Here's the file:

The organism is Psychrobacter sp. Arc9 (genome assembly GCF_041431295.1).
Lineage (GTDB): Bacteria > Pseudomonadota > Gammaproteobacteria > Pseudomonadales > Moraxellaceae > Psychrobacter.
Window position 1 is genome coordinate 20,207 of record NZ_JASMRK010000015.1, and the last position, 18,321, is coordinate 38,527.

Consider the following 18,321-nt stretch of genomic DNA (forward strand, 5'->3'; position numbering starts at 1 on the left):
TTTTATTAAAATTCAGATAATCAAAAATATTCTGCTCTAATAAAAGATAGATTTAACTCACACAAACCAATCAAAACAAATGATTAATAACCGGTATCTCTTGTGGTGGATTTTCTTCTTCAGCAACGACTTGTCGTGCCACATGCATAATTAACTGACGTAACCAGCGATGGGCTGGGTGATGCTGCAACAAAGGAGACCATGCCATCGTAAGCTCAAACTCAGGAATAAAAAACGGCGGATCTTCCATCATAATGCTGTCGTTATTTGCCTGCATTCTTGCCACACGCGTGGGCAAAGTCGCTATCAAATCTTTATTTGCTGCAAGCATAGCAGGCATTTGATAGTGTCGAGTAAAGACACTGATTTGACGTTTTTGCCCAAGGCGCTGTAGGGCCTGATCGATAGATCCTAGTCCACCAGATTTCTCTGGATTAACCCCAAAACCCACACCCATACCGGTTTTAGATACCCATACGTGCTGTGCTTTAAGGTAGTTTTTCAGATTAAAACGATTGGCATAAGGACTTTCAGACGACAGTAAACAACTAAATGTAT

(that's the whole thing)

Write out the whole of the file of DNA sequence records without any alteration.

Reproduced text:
The organism is Psychrobacter sp. Arc9 (genome assembly GCF_041431295.1).
Lineage (GTDB): Bacteria > Pseudomonadota > Gammaproteobacteria > Pseudomonadales > Moraxellaceae > Psychrobacter.
Window position 1 is genome coordinate 20,207 of record NZ_JASMRK010000015.1, and the last position, 18,321, is coordinate 38,527.

Consider the following 18,321-nt stretch of genomic DNA (forward strand, 5'->3'; position numbering starts at 1 on the left):
TTTTATTAAAATTCAGATAATCAAAAATATTCTGCTCTAATAAAAGATAGATTTAACTCACACAAACCAATCAAAACAAATGATTAATAACCGGTATCTCTTGTGGTGGATTTTCTTCTTCAGCAACGACTTGTCGTGCCACATGCATAATTAACTGACGTAACCAGCGATGGGCTGGGTGATGCTGCAACAAAGGAGACCATGCCATCGTAAGCTCAAACTCAGGAATAAAAAACGGCGGATCTTCCATCATAATGCTGTCGTTATTTGCCTGCATTCTTGCCACACGCGTGGGCAAAGTCGCTATCAAATCTTTATTTGCTGCAAGCATAGCAGGCATTTGATAGTGTCGAGTAAAGACACTGATTTGACGTTTTTGCCCAAGGCGCTGTAGGGCCTGATCGATAGATCCTAGTCCACCAGATTTCTCTGGATTAACCCCAAAACCCACACCCATACCGGTTTTAGATACCCATACGTGCTGTGCTTTAAGGTAGTTTTTCAGATTAAAACGATTGGCATAAGGACTTTCAGACGACAGTAAACAACTAAATGTAT